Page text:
From shrinking glaciers to sea water becoming more acidic, climate change has already a notable imprint on Earth’s natural systems, according to a United Nations climate-science report released today. The warming projected for the 21st century poses risks — which will be severe if the rise in atmospheric concentration of heat-trapping gases continues unabated — to future food security, human well-being and wealth, says the Intergovernmental Panel on Climate Change (IPCC).
The document, which was the work of 243 lead authors, 66 editors and 436 additional experts, is the first IPCC report in seven years on the impacts of global climate change.
More frequent heat spells and drought, and more erratic precipitation, threaten to reduce freshwater water supplies and crop yields on all populated continents and particularly in countries in dry regions and the tropics. On land and in the oceans, biodiversity will decline as plants and corals die and species unable to adapt migrate or become extinct, the report concludes.
“No one on this planet will be untouched,” said chairman Rajendra Pachauri, opening the press conference that followed a week-long meeting to finalize the report.
Chris Field, a grassland ecologist at the Carnegie Institution for Science at Stanford University in California, and co-chair of the working group that drafted the document, says that the key to the report is “how many impacts have been quantified. These are no longer projections — these are impacts,” he says.
“It’s changed the debate from one about the future to one about the present,” says Mark Howden, an agriculture expert at the Commonwealth Scientific and Industrial Research Organisation in Canberra, who was lead author on the report’s chapter on food security.
The data have helped the author–scientists to paint a picture of unprecedented clarity of some impacts of climate change. Warming linked to human activity, for example, is prompting species of marine life to migrate to higher latitudes, disturbing food chains and habitats there. This has consequences on fishery productivity in already over-fished parts of the oceans, the report warns. In tropical seas, species migration is projected to reduce the catch of economically important fish by more than 50%.
Food-crop studies also point to potentially significant drops in yield in maize (corn) and wheat as climate change proceeds, especially in tropical areas. Soy and rice — thought to be buffered from temperature extremes by the water in the paddies — are thought to be less susceptible to rising temperatures.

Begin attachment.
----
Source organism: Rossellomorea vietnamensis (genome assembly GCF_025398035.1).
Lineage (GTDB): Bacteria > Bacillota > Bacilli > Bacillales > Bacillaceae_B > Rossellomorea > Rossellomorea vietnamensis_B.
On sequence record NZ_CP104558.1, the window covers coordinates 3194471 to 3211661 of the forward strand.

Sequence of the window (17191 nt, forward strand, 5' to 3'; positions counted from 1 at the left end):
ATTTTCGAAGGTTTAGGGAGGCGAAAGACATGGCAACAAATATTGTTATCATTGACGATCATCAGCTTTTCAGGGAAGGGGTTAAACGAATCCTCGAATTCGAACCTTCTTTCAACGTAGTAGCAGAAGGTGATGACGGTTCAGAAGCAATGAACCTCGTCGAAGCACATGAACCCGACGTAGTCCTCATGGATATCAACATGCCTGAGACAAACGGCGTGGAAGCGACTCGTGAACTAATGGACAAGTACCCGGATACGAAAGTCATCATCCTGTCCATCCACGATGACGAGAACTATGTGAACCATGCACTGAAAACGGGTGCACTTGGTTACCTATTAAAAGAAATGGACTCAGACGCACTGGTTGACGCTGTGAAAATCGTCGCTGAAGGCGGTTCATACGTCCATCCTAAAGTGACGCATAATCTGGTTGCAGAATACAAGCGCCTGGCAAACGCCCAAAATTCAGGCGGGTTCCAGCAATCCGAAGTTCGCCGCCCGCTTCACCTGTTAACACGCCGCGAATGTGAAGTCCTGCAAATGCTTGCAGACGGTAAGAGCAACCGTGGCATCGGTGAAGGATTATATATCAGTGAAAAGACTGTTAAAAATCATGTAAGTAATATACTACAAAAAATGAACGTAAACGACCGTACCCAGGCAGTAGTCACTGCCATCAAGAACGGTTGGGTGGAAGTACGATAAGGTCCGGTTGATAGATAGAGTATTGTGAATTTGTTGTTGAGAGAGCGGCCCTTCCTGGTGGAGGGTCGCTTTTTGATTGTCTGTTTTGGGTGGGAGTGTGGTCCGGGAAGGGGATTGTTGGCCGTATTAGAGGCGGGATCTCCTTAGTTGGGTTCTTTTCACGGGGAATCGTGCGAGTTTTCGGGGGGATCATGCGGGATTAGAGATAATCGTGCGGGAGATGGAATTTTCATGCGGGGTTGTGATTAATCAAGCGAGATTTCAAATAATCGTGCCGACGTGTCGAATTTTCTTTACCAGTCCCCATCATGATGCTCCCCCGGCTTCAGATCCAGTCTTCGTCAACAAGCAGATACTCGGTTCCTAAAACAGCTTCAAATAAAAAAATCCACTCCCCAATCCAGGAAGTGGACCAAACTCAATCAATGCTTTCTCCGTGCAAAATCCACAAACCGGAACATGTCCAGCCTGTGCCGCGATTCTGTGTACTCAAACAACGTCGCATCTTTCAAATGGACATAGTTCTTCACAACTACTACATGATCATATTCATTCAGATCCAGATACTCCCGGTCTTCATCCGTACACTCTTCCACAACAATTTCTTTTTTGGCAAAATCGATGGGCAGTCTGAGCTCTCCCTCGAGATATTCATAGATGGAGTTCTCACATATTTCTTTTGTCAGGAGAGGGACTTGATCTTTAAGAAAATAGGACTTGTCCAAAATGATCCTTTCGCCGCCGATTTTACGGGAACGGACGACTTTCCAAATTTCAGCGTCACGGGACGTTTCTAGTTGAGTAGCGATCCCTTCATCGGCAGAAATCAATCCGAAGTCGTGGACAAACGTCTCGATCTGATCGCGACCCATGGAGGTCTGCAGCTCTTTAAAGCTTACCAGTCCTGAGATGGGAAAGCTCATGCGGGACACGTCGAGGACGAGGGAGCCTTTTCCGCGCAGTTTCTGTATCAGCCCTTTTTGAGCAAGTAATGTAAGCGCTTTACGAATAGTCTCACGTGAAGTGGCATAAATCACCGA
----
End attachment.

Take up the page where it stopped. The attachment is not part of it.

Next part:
The report mapped spikes in grain prices resulting from climate extremes in recent years — something that Howden says shows the impact as a trend even if a causal link can’t be established in any single case.
The problem could be especially grave for farmers in the more vulnerable areas in the lower latitudes, he says. Although climate change could force a gradual restructuring of land use — for example, driving some farmers to shift to raising livestock — a more serious problem will arise when those vulnerable populations are hit by increasingly wild climate fluctuations and more frequent extremes. “Really big droughts will trash production,” says Howden. For poorer countries, especially those without proper storage infrastructure, that could spell disaster, he says.
But the data are still not easily interpreted. For example, 10% of the projections the IPCC has considered predict a 10–50% decline in global crop yields between 2030 and 2049, compared to yields in the late 20th century. Another 10% of the studies predict a decrease in crop yields of more than 25% (up to roughly 50%) during the same period. However, almost 20% of projections project yield gains of up to 25% for the same period.
The seeming discrepancy, says Hermann Lotze-Campe, an agricultural economist at the Potsdam Institute of Climate Research in Germany, mirrors the complexity of the processes involved in photosynthesis and plant growth. Results from lab experiments and controlled free-air carbon-enrichment experiments, provide important insight but cannot simply be extrapolated to real-world changes in agriculture, as those are influenced by many other factors. Furthermore, he says, the fertilization effect of elevated carbon dioxide concentrations on plant growth is not sufficiently well understood.
The report also brought a new level of detail to studies of the oceans. Marine ecosystems had been neglected in the past, says Field, because sea-water temperatures change more slowly than atmospheric ones and animals have more freedom to move there than they do on land. Thanks to a flood of data on the subject, ocean acidification, essentially mentioned only in passing in the last report, in 2007, is now a central theme, says Jean-Pierre Gattuso, an oceanographer at the National Centre for Scientific Research in Villefranche-sur-Mer, France.
Ocean acidification, already apparent in large patches of the global ocean, will combine with warming and other changes, putting at risk dozens of species of warm- and cold-water corals, mollusks and crustaceans. “Meta-analyses and expert surveys have demonstrated that we know enough about the future combined impacts of ocean acidification and warming that it is critical to act now to reduce these impacts,” says Gattuso.
The report has been steeped in controversy, with some scientists labelling it alarmist and others saying that it underestimates the impact of climate change. But it has tried in many ways to strike a compromise, pointing to the need to mitigate some causes of climate change while at the same time recognizing the benefits that can come from various strategies of adapting to it. With 12,000 citations in its 30 chapters, the authors have staked a claim that it covers a suitably broad spectrum of scientific findings. “I hope the this report will reveal what we know and what we don’t know and that it will start a conversation,” says Field.